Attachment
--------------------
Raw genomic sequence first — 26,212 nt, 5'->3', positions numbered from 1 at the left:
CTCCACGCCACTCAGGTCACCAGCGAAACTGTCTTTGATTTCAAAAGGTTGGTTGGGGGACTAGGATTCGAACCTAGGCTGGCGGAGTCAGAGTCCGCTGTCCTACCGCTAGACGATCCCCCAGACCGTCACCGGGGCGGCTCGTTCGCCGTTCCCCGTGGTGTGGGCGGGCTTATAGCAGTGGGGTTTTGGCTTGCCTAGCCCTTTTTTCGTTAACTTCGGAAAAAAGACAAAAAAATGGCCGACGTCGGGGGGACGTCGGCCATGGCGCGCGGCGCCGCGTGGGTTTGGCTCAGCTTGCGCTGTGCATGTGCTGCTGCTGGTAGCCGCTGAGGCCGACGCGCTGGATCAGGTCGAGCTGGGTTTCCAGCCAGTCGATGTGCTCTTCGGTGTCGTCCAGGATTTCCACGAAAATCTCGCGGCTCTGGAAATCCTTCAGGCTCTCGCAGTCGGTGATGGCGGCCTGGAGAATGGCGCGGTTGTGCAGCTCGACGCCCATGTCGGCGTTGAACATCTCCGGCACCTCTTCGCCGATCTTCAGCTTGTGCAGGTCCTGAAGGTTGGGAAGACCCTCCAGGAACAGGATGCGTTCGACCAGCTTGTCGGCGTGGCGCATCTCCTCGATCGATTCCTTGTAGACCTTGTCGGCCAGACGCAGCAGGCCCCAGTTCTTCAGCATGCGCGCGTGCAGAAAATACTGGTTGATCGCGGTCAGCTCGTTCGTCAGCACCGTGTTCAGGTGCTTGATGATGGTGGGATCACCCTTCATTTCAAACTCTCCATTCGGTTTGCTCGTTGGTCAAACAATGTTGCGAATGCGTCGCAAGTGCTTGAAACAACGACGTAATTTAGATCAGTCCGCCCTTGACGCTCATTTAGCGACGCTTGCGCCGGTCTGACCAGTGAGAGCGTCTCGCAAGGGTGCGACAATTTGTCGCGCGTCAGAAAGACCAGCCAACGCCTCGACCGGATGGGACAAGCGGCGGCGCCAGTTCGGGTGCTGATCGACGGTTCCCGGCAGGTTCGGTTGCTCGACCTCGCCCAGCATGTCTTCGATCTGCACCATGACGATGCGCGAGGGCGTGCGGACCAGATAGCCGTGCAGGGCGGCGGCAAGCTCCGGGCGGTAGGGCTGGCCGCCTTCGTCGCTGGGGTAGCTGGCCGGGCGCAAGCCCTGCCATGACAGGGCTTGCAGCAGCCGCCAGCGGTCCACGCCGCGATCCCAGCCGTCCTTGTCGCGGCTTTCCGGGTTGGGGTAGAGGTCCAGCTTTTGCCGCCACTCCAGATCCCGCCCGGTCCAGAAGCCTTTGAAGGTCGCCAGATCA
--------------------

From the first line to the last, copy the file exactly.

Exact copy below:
Raw genomic sequence first — 26,212 nt, 5'->3', positions numbered from 1 at the left:
CTCCACGCCACTCAGGTCACCAGCGAAACTGTCTTTGATTTCAAAAGGTTGGTTGGGGGACTAGGATTCGAACCTAGGCTGGCGGAGTCAGAGTCCGCTGTCCTACCGCTAGACGATCCCCCAGACCGTCACCGGGGCGGCTCGTTCGCCGTTCCCCGTGGTGTGGGCGGGCTTATAGCAGTGGGGTTTTGGCTTGCCTAGCCCTTTTTTCGTTAACTTCGGAAAAAAGACAAAAAAATGGCCGACGTCGGGGGGACGTCGGCCATGGCGCGCGGCGCCGCGTGGGTTTGGCTCAGCTTGCGCTGTGCATGTGCTGCTGCTGGTAGCCGCTGAGGCCGACGCGCTGGATCAGGTCGAGCTGGGTTTCCAGCCAGTCGATGTGCTCTTCGGTGTCGTCCAGGATTTCCACGAAAATCTCGCGGCTCTGGAAATCCTTCAGGCTCTCGCAGTCGGTGATGGCGGCCTGGAGAATGGCGCGGTTGTGCAGCTCGACGCCCATGTCGGCGTTGAACATCTCCGGCACCTCTTCGCCGATCTTCAGCTTGTGCAGGTCCTGAAGGTTGGGAAGACCCTCCAGGAACAGGATGCGTTCGACCAGCTTGTCGGCGTGGCGCATCTCCTCGATCGATTCCTTGTAGACCTTGTCGGCCAGACGCAGCAGGCCCCAGTTCTTCAGCATGCGCGCGTGCAGAAAATACTGGTTGATCGCGGTCAGCTCGTTCGTCAGCACCGTGTTCAGGTGCTTGATGATGGTGGGATCACCCTTCATTTCAAACTCTCCATTCGGTTTGCTCGTTGGTCAAACAATGTTGCGAATGCGTCGCAAGTGCTTGAAACAACGACGTAATTTAGATCAGTCCGCCCTTGACGCTCATTTAGCGACGCTTGCGCCGGTCTGACCAGTGAGAGCGTCTCGCAAGGGTGCGACAATTTGTCGCGCGTCAGAAAGACCAGCCAACGCCTCGACCGGATGGGACAAGCGGCGGCGCCAGTTCGGGTGCTGATCGACGGTTCCCGGCAGGTTCGGTTGCTCGACCTCGCCCAGCATGTCTTCGATCTGCACCATGACGATGCGCGAGGGCGTGCGGACCAGATAGCCGTGCAGGGCGGCGGCAAGCTCCGGGCGGTAGGGCTGGCCGCCTTCGTCGCTGGGGTAGCTGGCCGGGCGCAAGCCCTGCCATGACAGGGCTTGCAGCAGCCGCCAGCGGTCCACGCCGCGATCCCAGCCGTCCTTGTCGCGGCTTTCCGGGTTGGGGTAGAGGTCCAGCTTTTGCCGCCACTCCAGATCCCGCCCGGTCCAGAAGCCTTTGAAGGTCGCCAGATCA